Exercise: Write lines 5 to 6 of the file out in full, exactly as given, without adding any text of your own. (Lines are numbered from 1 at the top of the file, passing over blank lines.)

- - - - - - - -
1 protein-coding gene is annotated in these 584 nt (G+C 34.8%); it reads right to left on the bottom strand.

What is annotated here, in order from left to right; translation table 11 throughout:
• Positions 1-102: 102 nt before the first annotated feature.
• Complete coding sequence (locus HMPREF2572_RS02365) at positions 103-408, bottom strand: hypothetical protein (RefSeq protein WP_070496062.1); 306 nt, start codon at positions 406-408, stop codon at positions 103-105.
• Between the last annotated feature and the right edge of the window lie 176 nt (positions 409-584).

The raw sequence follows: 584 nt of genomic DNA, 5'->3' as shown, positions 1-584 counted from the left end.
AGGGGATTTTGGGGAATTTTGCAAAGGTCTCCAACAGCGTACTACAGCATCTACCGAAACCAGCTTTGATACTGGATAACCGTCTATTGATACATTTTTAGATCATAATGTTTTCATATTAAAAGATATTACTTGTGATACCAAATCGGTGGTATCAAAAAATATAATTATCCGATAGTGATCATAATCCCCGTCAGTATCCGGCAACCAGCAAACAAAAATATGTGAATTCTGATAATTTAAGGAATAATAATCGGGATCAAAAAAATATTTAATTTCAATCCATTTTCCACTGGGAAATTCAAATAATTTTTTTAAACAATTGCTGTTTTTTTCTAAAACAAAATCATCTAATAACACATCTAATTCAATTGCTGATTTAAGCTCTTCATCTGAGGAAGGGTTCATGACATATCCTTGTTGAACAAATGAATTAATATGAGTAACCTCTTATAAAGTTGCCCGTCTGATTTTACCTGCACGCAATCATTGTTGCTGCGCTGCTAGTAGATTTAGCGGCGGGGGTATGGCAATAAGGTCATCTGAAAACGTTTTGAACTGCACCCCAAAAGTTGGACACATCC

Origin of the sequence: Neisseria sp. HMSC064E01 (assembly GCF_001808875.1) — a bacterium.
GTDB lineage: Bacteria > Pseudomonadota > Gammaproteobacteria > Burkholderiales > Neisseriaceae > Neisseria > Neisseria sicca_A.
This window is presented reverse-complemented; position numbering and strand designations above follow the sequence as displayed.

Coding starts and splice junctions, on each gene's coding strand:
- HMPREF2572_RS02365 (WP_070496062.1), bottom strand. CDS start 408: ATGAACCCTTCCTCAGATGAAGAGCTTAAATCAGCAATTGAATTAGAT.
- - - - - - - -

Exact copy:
• Between the last annotated feature and the right edge of the window lie 176 nt (positions 409-584).

The raw sequence follows: 584 nt of genomic DNA, 5'->3' as shown, positions 1-584 counted from the left end.